Dating sex boundaries

Some translations render the word "wrong" as "defraud." To defraud someone is to deceive that person — in this context, to imply a commitment that does not exist by committing acts with someone that are appropriate only in the context of a particular relationship (i.e., marriage) to satisfy my own "passionate lust." To commit sexual immorality with and against someone, far from showing the "love" to which Scripture calls all believers, is to act like those "who do not know God," and this passage calls such acts "sin." Now, one obvious counterargument to the point I intend to make is that the Scriptures I've cited above just beg the question of what behaviors violate those passages.

The argument might run thus: "Of course I want to love to others. I just think I can show genuine affection (short of intercourse) with someone I clearly care about and still obey those passages." Fair enough. Let's say for the sake of argument that it is theoretically possible to engage in extramarital romantically oriented physical activity Think about the times you have engaged in any type of romantically oriented physical activity with someone not your spouse.

In Song of Songs, God has given us a holy and beautiful picture of a marital sexual relationship, and everyone seems to be having an excellent time.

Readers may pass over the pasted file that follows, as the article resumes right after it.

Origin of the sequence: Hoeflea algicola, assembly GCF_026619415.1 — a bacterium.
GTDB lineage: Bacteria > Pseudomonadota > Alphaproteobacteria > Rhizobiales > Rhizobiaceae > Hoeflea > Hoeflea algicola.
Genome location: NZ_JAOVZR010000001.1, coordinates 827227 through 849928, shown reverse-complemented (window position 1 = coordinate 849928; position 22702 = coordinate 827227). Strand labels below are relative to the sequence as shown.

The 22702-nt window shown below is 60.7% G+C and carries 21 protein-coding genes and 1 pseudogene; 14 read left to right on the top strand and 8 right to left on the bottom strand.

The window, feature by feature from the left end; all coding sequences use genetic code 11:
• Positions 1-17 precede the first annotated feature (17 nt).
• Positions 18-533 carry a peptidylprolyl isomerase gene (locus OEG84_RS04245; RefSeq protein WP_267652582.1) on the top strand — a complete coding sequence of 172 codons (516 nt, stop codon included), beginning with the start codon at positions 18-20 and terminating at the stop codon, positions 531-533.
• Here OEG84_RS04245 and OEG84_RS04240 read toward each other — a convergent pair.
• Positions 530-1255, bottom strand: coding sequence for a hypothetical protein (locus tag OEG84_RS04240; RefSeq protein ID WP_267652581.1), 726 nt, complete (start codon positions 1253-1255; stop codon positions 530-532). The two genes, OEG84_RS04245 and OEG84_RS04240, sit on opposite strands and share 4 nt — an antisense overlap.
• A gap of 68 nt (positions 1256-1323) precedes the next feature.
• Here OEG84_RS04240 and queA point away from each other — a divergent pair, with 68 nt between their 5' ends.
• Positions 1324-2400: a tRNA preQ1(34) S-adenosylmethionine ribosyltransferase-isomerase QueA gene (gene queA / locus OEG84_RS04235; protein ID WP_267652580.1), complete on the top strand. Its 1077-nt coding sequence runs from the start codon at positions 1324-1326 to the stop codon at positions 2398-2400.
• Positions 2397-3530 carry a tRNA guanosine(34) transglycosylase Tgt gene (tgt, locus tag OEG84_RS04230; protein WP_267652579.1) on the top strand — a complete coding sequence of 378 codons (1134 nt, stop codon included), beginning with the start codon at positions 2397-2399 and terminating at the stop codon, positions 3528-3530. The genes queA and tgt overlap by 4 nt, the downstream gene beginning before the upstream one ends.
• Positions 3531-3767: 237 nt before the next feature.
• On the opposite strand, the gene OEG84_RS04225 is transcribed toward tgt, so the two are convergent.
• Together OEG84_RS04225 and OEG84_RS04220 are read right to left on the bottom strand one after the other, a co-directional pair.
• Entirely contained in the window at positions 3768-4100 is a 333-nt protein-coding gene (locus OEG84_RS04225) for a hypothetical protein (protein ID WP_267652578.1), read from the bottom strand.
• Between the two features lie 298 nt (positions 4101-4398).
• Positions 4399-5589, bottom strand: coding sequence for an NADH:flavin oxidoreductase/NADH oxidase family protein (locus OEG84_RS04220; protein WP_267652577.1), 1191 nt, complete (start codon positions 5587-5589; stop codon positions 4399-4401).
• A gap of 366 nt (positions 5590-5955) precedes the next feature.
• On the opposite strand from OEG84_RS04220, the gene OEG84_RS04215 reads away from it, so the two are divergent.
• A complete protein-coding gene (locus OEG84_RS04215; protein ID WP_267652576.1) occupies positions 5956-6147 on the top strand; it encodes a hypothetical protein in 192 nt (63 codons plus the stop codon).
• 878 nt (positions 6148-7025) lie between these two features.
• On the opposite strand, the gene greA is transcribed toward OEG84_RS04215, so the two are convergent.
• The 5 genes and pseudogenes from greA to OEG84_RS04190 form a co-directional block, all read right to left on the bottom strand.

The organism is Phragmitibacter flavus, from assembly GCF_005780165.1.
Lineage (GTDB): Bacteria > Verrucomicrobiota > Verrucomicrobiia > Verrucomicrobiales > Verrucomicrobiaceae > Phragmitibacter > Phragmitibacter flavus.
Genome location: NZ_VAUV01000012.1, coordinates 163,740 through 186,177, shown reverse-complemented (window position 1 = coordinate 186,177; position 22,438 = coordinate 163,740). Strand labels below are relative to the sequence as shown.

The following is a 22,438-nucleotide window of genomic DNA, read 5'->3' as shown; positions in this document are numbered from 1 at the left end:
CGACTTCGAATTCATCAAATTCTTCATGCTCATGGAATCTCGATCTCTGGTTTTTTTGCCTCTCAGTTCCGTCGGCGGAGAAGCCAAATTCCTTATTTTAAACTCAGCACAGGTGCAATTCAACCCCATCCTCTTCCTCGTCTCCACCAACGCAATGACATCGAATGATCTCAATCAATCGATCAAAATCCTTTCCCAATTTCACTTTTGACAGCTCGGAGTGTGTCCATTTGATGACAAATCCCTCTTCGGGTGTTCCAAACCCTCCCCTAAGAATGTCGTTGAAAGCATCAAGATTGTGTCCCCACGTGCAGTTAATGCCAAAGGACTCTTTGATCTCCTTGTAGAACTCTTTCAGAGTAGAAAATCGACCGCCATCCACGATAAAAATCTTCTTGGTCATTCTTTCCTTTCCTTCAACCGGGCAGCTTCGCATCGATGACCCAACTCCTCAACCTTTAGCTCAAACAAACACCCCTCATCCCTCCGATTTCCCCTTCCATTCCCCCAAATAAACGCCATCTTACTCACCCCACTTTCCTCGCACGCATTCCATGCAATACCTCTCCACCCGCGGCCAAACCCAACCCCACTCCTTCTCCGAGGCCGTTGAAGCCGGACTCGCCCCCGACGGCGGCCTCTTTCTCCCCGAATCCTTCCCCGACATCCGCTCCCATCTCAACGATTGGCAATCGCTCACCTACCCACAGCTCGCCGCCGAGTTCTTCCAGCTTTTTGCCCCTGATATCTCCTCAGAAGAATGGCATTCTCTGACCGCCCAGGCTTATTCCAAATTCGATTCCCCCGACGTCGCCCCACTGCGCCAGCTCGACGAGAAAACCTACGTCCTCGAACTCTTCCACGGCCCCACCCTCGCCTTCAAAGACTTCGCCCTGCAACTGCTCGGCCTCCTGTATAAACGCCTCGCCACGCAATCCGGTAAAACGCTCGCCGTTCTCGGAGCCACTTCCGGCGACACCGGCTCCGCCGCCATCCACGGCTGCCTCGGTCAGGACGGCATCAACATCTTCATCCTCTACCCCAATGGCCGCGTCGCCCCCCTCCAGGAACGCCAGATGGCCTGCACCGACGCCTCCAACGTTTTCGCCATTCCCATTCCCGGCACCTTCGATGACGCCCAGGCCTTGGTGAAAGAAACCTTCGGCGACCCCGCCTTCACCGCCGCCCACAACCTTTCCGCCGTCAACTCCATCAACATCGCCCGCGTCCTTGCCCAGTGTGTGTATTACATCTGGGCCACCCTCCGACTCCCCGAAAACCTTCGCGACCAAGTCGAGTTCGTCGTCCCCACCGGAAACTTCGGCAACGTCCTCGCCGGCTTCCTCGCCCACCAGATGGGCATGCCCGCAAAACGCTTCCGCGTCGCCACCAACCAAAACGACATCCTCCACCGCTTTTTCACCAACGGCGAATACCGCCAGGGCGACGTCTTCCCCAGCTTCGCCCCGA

Even there, however, God is clear that sex is "Do not arouse or awaken love before it so desires." (Song of Songs 2:7).

Still, the overwhelming majority of believers will only share that relationship with one person in their entire lives.

How are we to relate to everyone else (especially believers), and how does that question inform the topic of premarital sexual activity?

We all know what we're talking about here, and these are not the things I mean to address in this column.

The game changes when two people are romantically involved or "semi-involved" (a fascinating phrase I recently heard). Before you start throwing things at your computer, let's go to Scripture.

Whatever you did, did that interaction reflect of sexual immorality in what you did (Ephesians 5:3-5)?

It might have been last night or last week or last year or back in high school or college.

Would you describe whatever you did as "holy and honorable," or was it done to satisfy the "passionate lust" of you or your partner or both (1 Thessalonians 4:4-5)?

Before continuing with this article, please review the preamble included at the beginning of Scott's first article in this series, "Biblical Dating: How It's Different From Modern Dating." * * * PART 4: Navigating the Early Stages of a Relationship » Quite a few Boundless readers asked questions or made comments about my statement in "Biblical Dating: How It's Different From Modern Dating" that "biblical dating assumes outside of marriage that Scripture explicitly prohibits?

How can you say definitively that other things are wrong? Shouldn't our physical relationship "progress" as other aspects of our relationship deepen? I understand most physical stuff is wrong, but what about All good questions.

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Dating sex boundaries introduction

Dating sex boundaries

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